Earlier in the week after Georgia detained some Russian soldiers, Sergei Lavrov, the Russian foreign minister, ratcheted up the rhetoric when he threatened to "use all means available to us" to secure the release of the detained soldiers, raising fears of military confrontation between the two ex-Soviet neighbours.
The crisis began on Wednesday when Georgian troops surrounded the regional headquarters of Russian troops in the capital Tbilisi and arrested five officers and a driver on suspicion of espionage. This article from the London Telegraph provides the background and current situation.
Russia suspends Georgia pullout
The Russians are accused of spying on Georgia's military installations
A senior Russian army commander says Moscow is suspending the withdrawal of its forces from Georgia, amid a spying row between the two countries.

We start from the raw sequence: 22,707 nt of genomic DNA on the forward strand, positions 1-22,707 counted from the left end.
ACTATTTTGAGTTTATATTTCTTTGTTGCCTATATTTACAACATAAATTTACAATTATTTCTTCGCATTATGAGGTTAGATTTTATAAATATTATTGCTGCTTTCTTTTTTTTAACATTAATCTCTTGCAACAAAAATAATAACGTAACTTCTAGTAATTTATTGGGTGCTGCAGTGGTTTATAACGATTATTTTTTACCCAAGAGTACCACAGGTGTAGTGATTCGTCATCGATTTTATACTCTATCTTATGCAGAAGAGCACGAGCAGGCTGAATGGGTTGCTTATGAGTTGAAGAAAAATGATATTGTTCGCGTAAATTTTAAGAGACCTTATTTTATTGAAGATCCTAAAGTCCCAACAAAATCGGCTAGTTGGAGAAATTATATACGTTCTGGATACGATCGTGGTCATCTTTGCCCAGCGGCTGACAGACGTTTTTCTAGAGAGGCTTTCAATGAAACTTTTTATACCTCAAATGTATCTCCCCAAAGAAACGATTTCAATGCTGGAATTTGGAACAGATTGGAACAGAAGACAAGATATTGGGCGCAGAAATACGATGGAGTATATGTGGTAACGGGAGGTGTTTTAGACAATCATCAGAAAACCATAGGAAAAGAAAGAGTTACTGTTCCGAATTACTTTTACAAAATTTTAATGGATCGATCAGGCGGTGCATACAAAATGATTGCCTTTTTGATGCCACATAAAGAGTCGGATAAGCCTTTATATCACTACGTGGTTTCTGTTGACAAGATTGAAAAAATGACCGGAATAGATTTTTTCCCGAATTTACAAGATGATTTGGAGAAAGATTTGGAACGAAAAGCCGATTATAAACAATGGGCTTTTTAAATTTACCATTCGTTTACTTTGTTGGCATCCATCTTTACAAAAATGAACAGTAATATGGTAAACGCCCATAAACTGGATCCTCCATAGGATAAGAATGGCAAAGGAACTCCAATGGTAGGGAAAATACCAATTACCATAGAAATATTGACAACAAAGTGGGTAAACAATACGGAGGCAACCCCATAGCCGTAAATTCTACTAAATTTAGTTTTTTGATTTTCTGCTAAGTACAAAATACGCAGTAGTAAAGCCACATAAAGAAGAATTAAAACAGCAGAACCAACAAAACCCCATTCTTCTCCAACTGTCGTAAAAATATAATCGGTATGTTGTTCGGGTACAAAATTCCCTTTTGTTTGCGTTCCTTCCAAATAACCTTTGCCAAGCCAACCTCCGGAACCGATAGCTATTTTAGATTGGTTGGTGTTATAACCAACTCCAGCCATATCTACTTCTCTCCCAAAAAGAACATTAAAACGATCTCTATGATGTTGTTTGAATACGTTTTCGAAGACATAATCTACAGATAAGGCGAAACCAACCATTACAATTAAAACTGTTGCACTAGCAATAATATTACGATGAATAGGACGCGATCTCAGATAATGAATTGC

Russian forces were to pull out of two bases in Georgia by 2008, but the commander said the security of troops could not be guaranteed as they left.
War clouds gather in Georgian spy crisis.
By Adrian Blomfield in Moscow
The crisis in the Caucasus escalated last night as Georgia accused Russia of advancing troops towards its borders after four Russian army officers were charged with spying.
Officers check papers at Russian Army headquarters in Tbilisi as Russia evacuates staff and their families
The worst breakdown in relations between the two ex-Soviet neighbours in 15 years seemed to worsen hour by hour on a day of high drama.
Flouting Kremlin demands for their immediate release, a Tbilisi court ordered the four Russian servicemen, whose arrest on Wednesday ostensibly triggered the crisis, to be detained for a further two months.
Georgian troops seeking a fifth officer, Lt Col Konstantin Pichugin, surrounded the headquarters of the Russian Army Group in the capital Tbilisi for a third day.
The crisis erupted when Georgia arrested the men, claiming they were members of a "very dangerous" network that had spied on the military, caused an explosion that had killed three policemen, and was planning a "serious provocation" on Georgian soil.